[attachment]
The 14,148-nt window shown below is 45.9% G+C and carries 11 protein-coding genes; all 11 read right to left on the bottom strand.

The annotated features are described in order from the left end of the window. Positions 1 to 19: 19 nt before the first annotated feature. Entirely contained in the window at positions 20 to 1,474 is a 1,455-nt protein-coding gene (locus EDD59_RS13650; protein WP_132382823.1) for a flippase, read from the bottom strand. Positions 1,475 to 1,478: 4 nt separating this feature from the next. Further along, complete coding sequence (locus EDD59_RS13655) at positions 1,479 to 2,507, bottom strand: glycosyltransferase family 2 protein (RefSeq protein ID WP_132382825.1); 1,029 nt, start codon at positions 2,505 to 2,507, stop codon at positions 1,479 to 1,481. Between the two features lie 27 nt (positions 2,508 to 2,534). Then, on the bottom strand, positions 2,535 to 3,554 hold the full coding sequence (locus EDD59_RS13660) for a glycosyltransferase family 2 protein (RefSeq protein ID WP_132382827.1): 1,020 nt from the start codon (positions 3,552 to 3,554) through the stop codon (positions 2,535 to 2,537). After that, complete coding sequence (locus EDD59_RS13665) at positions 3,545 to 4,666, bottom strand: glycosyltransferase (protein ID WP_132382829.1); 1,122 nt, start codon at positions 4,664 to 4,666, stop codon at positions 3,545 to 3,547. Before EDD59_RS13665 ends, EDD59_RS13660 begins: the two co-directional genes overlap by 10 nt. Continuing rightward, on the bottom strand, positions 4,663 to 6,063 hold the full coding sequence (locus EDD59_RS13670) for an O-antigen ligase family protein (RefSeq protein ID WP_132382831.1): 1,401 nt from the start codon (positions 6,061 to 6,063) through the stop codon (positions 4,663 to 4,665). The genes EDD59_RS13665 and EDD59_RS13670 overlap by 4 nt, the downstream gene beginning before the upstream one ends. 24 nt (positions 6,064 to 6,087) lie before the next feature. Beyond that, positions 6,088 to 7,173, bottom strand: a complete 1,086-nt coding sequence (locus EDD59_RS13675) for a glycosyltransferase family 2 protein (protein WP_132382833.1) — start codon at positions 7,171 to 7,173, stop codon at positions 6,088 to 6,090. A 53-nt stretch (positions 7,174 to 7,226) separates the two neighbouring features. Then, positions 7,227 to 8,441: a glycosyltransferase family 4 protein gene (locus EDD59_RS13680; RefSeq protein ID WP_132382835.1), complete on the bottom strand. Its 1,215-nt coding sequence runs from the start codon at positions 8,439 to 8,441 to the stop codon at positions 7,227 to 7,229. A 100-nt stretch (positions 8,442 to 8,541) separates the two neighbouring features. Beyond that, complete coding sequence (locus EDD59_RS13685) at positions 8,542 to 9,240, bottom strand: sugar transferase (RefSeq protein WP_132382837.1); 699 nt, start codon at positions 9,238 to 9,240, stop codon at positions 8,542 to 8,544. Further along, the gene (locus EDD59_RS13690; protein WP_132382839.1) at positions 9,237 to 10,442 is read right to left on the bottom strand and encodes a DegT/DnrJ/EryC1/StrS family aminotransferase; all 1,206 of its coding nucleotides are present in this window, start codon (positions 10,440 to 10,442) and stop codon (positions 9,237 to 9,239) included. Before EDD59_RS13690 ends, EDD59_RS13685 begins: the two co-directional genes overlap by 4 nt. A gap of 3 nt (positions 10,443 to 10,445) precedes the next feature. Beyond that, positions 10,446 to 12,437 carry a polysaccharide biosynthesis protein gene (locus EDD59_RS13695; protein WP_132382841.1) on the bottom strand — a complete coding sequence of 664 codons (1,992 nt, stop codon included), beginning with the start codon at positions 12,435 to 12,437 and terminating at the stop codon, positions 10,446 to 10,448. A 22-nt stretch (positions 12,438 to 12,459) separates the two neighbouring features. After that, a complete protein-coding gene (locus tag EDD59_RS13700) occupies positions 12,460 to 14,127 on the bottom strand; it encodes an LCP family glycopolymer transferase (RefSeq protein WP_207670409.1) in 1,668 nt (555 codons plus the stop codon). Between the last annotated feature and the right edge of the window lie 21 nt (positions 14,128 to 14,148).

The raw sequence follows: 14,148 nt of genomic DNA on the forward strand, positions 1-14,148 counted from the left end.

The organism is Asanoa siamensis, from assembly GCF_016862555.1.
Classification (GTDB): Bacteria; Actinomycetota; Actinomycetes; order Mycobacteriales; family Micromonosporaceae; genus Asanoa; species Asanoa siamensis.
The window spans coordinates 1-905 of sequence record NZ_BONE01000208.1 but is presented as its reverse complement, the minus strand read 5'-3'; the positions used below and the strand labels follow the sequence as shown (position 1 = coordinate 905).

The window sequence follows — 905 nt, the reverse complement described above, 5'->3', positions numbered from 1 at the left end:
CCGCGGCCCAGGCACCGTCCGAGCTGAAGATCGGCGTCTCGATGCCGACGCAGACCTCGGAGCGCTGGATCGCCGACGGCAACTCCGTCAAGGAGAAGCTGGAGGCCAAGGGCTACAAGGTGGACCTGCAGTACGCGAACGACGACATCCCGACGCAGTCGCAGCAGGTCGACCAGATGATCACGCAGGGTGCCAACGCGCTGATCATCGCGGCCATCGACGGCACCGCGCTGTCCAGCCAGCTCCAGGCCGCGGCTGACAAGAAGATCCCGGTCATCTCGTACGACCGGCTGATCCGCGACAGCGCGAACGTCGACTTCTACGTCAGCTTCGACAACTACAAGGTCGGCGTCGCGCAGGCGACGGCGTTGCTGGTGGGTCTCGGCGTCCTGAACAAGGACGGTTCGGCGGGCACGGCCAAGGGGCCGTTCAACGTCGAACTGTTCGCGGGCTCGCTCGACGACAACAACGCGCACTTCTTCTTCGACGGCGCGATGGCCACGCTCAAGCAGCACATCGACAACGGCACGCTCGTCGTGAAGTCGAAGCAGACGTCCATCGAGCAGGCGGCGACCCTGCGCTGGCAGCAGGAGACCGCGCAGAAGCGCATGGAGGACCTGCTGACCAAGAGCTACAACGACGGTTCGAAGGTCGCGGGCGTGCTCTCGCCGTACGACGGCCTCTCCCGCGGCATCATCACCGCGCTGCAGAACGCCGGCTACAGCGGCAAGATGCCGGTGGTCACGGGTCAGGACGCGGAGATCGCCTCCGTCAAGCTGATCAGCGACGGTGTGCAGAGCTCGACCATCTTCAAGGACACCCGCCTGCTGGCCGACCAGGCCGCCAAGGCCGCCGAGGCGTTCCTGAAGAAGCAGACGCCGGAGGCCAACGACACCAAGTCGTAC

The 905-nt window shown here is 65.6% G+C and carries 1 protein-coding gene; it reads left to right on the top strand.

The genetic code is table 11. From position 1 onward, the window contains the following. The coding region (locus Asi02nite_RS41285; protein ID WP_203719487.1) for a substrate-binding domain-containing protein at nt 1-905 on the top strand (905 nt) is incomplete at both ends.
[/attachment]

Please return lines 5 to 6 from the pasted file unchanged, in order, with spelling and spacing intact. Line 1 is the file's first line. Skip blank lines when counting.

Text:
Classification (GTDB): Bacteria; Actinomycetota; Actinomycetes; order Mycobacteriales; family Micromonosporaceae; genus Asanoa; species Asanoa siamensis.
The window spans coordinates 1-905 of sequence record NZ_BONE01000208.1 but is presented as its reverse complement, the minus strand read 5'-3'; the positions used below and the strand labels follow the sequence as shown (position 1 = coordinate 905).